Iceberg partner European Cities Marketing has just staged its International Conference and General Assembly in Hamburg, rebranding during the event as the City Destinations Alliance. The meeting formulated policy on Russia’s invasion of Ukraine, also making a video of solidarity, and held a remarkable session hearing from two industry colleagues based in Lviv, Ukraine.
Russia’s invasion of Ukraine, even before the grim and growing evidence of war crimes began to emerge, has seen international associations with either Russian or Belarusian members or exhibitors, or holding meetings in Russia or Belarus, forced to take tough decisions about ending or suspending long-standing and profitable partnerships. For Iceberg partner European Cities Marketing, just recently rebranded as the City Destinations Alliance, standing with Ukraine began with two statements issued by President Petra Stušek. On March 2nd the first strongly condemned the attacks on Ukraine.
Stušek’s second statement on March 4th announced the ECM Board’s decision to suspend membership of Russian cities until further notice.
In a remarkable session during its International Conference and General Assembly in Hamburg, City Destinations Alliance delegates heard from two industry colleagues based in Ukraine, Head of the Lviv Tourist Information Centre Lidia Fedchuk and Acting Director of the Lviv Convention Bureau Sofiya Kayinska.
Kayinska wished she could be present in person at the Hamburg event, but instead explained “we are here fighting for our freedom and our country”. She reminded attendees of the longer-term historical background to the conflict and exactly how Russia’s recent invasion had progressed. She spoke of the outside world’s imposition of sanctions against Russia, and of its support for Ukraine including military equipment supply. “We are really happy that we have such good alliances, because as Petra said, it’s all about alliances. Yes, that means a lot!”.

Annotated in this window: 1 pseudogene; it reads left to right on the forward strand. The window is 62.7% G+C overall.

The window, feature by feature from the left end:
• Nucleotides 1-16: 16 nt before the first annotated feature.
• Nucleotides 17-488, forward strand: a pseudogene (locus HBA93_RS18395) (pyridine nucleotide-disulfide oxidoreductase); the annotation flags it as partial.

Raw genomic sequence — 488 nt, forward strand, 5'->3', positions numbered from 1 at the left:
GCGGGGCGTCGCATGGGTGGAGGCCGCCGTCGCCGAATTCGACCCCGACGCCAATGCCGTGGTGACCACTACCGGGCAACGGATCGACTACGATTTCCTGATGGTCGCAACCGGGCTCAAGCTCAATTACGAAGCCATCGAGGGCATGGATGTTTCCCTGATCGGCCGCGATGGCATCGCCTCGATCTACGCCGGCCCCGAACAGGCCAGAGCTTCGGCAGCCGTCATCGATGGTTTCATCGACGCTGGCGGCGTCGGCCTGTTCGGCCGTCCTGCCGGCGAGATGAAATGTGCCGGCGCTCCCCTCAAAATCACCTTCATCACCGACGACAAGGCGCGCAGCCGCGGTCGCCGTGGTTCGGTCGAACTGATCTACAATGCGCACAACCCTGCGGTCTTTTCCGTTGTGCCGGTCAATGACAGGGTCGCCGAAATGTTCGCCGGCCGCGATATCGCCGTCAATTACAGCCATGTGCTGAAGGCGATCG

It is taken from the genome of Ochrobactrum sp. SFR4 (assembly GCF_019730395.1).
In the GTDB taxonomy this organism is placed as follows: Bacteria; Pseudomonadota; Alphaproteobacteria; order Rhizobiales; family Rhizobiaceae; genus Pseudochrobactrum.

Fedchuk gave a sense of how the local meetings industry had been repurposed to assist the local war effort. She talked of the Lviv Media Center, the Reporters Without Borders Press Freedom Center, and the Ukraine Media Centre. Local destination management personel, she explained, were helping 1,300 journalists from 50 countries, because they can speak English. Professional conference planners were organising refugee queuing and childcare facilities at railway stations, plus managing food distribution alongside World Central Kitchen. Indeed, international and local journalists, plus temporarily displaced people, Fedchuk said, are now Lviv’s new “tourists”.
It was extraordinary to hear such calm and measured testimony coming from within a country under attack, and to understand how the local meetings industry is playing its part with practical legacies.
A report from Lviv, Ukraine.
The session wrapped up with Fedchuk and Kayinska appealing for international help from the delegates. They called for their audience to lobby governments, to donate money, to spread truth, to boycott both Russia and Belarus, and to support Ukraine. They also offered a new iceberg metaphor to describe the impact they hope Ukraine will have upon Russia. This time the larger mass of ice lying hidden beneath the surface represents the unexpected strength of Ukrainian resistance.
“I’m really proud actually to be Ukrainian now, like never before I guess”, said Fedchuk. Kayinska followed up “We are trying to stay strong. We are waiting for you in Lviv in Ukraine after it’s over, after our win, so stay with Ukraine and thank you very much for inviting us!”. Choking, she concluded “Our fight is stronger than their bombs!”.
Appealing for delegates to stand by Ukraine.
During the conference in Hamburg, the City Destinations Alliance also produced a collective statement on the war. This was recorded by participants as a video.
The City Destinations Alliance collective statement.
“You Can’t Afford Not to Take a Stand…” (Association Meetings International article)
Video by Toby Miller.